Comets rush through the solar system at up to 150,000 miles per hour, making it extremely difficult to actually land a space probe on one of them. The solution? NASA is working on something new, awesomely called a "comet harpoon."
It's not just the immense speed of comets that makes landings difficult. The icy rocks are constantly rotating, and their surfaces tend to be too rugged to allow for any sort of probe to land, collect samples, and take off again. The plan NASA is currently working on is to send spacecraft out to the comet, which will fire a harpoon into the comet at multiple locations, allowing it to collect rock samples from all over the comet.
Scientists at NASA's Goddard Space Flight Center are currently in the design phase, and they are using a large metal ballista that can fire a harpoon over a mile at a speed of 100 feet per second, with over a thousand pounds of force. Lead engineer Donald Wegel discusses how they are working to adapt this basic design to the harsh environment of space:
"We're not sure what we'll encounter on the comet –- the surface could be soft and fluffy, mostly made up of dust, or it could be ice mixed with pebbles, or even solid rock. Most likely, there will be areas with different compositions, so we need to design a harpoon that's capable of penetrating a reasonable range of materials. The immediate goal though, is to correlate how much energy is required to penetrate different depths in different materials. What harpoon tip geometries penetrate specific materials best? How does the harpoon mass and cross section affect penetration? The ballista allows us to safely collect this data and use it to size the cannon that will be used on the actual mission."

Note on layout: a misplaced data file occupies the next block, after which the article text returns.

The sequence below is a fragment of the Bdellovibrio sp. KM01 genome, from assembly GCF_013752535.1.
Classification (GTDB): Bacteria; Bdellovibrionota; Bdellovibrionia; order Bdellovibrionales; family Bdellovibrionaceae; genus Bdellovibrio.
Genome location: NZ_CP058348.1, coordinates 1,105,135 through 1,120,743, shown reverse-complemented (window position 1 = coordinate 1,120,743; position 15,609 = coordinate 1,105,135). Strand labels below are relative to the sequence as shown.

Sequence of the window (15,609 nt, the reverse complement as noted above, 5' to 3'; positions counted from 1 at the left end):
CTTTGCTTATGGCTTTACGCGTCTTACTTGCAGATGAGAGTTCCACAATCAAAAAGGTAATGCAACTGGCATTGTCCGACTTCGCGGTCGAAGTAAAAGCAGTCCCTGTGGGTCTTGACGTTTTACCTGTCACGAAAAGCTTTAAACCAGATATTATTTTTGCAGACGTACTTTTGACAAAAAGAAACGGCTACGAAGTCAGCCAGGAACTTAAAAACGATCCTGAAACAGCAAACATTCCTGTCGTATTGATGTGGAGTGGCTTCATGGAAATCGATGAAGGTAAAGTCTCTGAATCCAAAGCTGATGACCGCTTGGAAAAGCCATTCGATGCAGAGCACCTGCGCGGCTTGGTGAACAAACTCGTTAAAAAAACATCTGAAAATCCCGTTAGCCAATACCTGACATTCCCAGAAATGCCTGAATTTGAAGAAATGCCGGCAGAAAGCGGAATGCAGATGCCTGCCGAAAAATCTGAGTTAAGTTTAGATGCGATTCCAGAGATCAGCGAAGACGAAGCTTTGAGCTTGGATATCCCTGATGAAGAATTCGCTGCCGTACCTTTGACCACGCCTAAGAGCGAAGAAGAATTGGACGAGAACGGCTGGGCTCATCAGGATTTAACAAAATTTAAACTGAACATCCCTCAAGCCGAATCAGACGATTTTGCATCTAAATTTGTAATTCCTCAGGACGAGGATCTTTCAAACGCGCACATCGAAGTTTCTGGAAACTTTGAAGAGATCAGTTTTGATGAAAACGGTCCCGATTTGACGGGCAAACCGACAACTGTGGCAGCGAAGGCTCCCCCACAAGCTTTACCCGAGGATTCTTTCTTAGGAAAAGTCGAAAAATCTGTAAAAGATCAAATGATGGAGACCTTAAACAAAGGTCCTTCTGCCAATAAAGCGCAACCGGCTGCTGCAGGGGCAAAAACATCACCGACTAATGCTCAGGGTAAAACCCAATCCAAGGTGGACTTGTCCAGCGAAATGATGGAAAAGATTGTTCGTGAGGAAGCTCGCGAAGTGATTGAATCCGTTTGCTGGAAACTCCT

Collecting samples from a comet could turn up biomolecules, the basic building blocks of life that ancient comets might have brought to the primordial Earth billions of years ago. The harpoon method also allows the probe to bring its samples back to Earth, which allows for a more complex battery of tests to be performed on the samples, and it also means the samples are still around if more sophisticated analysis methods are developed in the future.
For more on this project, check out NASA.